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From: Phil Hobbs
Subject: Re: Anyone else collect old engineering books?
Date: Tue, 12 Nov 2002 14:05:26 -0500
Organization: IBM T. J. Watson Research Center
NNTP-Posting-Date: 12 Nov 2002 19:05:28 GMT
X-Mailer: Mozilla 4.61 [en] (OS/2; U)
Roy McCammon wrote:
> > Do any other engineers here collect old electrical engineering books?
> Only if still relevant an well written.
> My take on things is that there was a generation of lucid
> writers that published in the 50's and that some time in
> the 60's that was replaced with a mathematically terse
> style that left one with an unsettled feeling.
I think the main value of some old books (and even some new ones) is
that they were written by the guys who invented the idea. I treasure
Hendrik Bode's *Network Analysis and Feedback Amplifier Design* (Van
Nostrand, New York, 1945) because he had such a lucid grasp of network
theory that he could explain everything in terms that made great sense.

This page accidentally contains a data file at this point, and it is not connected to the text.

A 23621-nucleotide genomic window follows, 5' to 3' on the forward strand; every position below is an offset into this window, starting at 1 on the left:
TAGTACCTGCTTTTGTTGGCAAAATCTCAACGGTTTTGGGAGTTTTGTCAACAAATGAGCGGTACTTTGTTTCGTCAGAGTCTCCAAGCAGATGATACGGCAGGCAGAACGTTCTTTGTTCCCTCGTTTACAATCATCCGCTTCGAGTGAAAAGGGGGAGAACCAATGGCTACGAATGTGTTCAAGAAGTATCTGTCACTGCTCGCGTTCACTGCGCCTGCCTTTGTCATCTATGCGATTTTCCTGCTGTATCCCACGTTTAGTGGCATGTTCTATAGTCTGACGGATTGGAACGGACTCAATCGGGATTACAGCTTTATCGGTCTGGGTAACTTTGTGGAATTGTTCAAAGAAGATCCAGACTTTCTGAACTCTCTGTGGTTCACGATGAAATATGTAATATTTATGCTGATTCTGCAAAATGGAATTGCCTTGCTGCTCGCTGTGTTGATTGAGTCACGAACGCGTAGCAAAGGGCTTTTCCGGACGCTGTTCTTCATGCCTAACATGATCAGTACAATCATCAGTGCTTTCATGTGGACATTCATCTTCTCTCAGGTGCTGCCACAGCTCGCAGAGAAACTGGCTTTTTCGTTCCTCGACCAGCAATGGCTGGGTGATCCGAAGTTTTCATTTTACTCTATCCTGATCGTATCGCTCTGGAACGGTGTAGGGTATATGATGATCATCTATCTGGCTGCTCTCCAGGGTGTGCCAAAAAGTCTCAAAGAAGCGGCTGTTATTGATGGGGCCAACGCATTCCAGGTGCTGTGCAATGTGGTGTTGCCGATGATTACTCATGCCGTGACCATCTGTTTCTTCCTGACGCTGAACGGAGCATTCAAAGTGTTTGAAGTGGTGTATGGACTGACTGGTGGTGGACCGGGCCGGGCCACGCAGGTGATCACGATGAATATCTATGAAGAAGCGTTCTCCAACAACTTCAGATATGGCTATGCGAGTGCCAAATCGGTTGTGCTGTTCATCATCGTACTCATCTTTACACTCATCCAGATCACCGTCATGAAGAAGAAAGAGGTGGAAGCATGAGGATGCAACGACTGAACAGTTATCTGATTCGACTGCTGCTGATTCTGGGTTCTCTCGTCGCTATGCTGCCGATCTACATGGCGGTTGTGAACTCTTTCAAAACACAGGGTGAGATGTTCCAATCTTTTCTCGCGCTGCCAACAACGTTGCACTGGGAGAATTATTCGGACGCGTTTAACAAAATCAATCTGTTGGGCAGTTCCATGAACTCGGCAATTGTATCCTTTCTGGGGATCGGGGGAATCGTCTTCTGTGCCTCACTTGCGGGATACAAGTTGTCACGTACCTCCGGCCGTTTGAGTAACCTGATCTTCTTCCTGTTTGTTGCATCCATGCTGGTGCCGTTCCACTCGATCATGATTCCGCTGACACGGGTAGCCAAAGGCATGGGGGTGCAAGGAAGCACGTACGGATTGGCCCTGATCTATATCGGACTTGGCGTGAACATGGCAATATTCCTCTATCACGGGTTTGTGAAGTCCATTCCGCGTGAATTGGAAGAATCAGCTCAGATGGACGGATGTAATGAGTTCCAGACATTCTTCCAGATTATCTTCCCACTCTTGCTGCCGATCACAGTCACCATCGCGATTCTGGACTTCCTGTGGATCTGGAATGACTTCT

I also have Terman's *Radio Engineering* and *Radio Engineer's
Handbook*, and Harold Black's *Modulation Theory*. There are a bunch of
Bureau of Standards Circulars (especially C74) that contain
carefully-derived empirical formulas for things like the inductance of
multilayer coils. I'm also a big fan of Lord Rayleigh's optics papers.
There'a a progressive dumbing-down of scientific and engineering
books--older concepts are less and less well grasped, and therefore less
and less clearly explained, as time goes on. Old books help a lot.
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